What are the different classes of HTTP Status Codes?
The Status Code portion in an HTTP response message is a three digit figure where the first digit specifies the class of response. The last two numbers do not have any categorization role.
The values of the first digit range from 1 to 5. Section 10 of RFC 2616 defines and divides these codes into five classes.
Each class has a specific meaning.
The Informational response is a provisional response that server issues while it continues processing the request.
It is the response that a server sends when it receives the request that a browser initiates.
HTTP/1.1 was the first to use this response. That is why; a server cannot send a 1xx code to browsers implementing HTTP/1.0 as they cannot handle them.
100 Continue, 101 Switching Protocols, and 102 Processing, are the status codes that belong to this response class.
When a server successfully receives, interprets, and accepts the browser request, it returns success codes.
200 OK, 204 No Content are some of the popular HTTP Status Codes belonging to this class.
The Redirection response states that the client has to perform an additional action to complete the request. It indicates redirection messages to the client.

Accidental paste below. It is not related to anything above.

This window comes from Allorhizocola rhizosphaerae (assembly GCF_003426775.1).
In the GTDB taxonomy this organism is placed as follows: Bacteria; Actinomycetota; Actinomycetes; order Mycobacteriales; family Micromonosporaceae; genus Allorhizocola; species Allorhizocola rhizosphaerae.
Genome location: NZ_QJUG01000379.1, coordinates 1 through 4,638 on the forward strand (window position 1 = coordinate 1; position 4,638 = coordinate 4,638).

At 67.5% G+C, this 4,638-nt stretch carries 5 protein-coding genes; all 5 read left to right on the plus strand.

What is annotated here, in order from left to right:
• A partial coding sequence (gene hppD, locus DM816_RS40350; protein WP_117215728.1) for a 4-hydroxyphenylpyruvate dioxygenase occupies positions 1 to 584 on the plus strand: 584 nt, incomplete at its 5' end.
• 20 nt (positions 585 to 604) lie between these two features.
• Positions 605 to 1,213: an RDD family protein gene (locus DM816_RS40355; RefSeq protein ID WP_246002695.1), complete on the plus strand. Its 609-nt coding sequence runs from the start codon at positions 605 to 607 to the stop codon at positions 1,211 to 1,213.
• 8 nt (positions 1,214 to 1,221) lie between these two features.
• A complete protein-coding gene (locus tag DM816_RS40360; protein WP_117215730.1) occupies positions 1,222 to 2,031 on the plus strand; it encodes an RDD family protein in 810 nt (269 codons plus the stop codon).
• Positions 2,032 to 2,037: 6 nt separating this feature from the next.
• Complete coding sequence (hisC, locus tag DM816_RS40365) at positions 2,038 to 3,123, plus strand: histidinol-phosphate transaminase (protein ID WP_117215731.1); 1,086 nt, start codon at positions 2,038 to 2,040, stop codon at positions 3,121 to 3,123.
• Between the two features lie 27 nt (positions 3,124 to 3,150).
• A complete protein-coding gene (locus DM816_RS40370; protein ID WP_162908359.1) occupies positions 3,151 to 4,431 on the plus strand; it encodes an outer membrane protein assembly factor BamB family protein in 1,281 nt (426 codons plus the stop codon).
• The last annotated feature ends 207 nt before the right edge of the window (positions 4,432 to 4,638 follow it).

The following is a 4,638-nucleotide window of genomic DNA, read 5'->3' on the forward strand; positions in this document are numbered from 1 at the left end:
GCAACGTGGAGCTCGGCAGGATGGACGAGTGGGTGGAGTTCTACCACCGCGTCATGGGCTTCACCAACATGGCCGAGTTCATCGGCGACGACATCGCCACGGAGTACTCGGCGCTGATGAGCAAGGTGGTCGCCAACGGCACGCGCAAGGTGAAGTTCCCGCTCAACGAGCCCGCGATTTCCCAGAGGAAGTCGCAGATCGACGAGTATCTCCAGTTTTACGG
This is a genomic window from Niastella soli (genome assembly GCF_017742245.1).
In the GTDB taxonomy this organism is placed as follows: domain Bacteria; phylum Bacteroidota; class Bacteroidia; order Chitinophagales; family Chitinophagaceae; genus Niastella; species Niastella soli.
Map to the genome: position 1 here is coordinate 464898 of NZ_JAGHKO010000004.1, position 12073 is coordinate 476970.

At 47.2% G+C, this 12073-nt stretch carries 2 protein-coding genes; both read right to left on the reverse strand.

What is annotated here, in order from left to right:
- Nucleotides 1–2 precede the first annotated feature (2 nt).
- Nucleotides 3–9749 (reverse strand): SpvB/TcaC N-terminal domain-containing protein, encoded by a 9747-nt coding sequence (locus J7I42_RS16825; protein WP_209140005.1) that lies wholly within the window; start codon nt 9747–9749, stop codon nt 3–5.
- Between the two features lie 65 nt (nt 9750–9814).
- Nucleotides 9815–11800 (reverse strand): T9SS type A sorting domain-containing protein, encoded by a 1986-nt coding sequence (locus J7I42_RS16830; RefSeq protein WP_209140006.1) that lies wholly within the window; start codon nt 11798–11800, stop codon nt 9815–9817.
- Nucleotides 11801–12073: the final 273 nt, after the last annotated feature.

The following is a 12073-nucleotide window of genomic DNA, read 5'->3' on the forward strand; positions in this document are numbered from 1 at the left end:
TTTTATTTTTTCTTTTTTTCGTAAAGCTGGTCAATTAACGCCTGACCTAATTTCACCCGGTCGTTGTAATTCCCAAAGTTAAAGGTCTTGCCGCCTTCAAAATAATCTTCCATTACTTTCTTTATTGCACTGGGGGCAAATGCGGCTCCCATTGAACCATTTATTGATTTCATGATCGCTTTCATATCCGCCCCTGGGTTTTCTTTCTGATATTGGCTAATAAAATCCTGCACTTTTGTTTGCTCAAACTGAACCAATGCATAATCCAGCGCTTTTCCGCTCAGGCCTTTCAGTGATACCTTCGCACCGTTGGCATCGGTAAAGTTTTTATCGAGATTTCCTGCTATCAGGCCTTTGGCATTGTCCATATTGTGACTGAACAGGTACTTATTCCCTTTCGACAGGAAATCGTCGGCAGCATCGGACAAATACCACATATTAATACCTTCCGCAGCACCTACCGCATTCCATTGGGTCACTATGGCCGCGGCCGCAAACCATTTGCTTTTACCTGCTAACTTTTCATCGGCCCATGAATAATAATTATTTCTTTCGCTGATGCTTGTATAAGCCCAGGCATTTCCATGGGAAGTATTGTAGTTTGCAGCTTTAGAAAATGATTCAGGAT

When the resource or URL that the client wants has got a new resource / URL as a substitute, the server sends the redirection codes.
300 Multiple Choices, 301 Moved Permanently, 302 Found, 305 Use Proxy are some of the redirection codes.
4xx: Client Error
The Client error response indicates that the error seems to be from the client side, i.e., there is something wrong with the request.
In this case, along with the error status and the header information, the server also includes an entity with an explanation of the error. This entity also specifies whether the condition is temporary or permanent.
Some universal client error HTTP status codes include 404 Not Found, 403 Forbidden, and 400 Bad Request.
5xx: Server Error
The Server Error indicates that the problem is on the server side.
When a website’s server accepts the request but is incapable of processing it due to some reasons, it returns server error codes to the client.
It specifies the server was unsuccessful in fulfilling a valid request.
Some universal server error HTTP status codes include 500 Internal Server Error, 503 Service Unavailable and 502 Bad Gateway.
What are the common HTTP Status Codes?
There are almost 50-60 HTTP Status Codes. However, there are just a few of them that you will catch a glimpse of into on a regular basis.
Now, we will discuss some of the most common HTTP Status Codes.
The 100 Continue status code allows an HTTP client to send a small message asking the server to respond with a continue code. It then waits for the response before initiating further follow-up request.
This response indicates that everything is going well and the client can continue with the request or ignore it if it is already complete.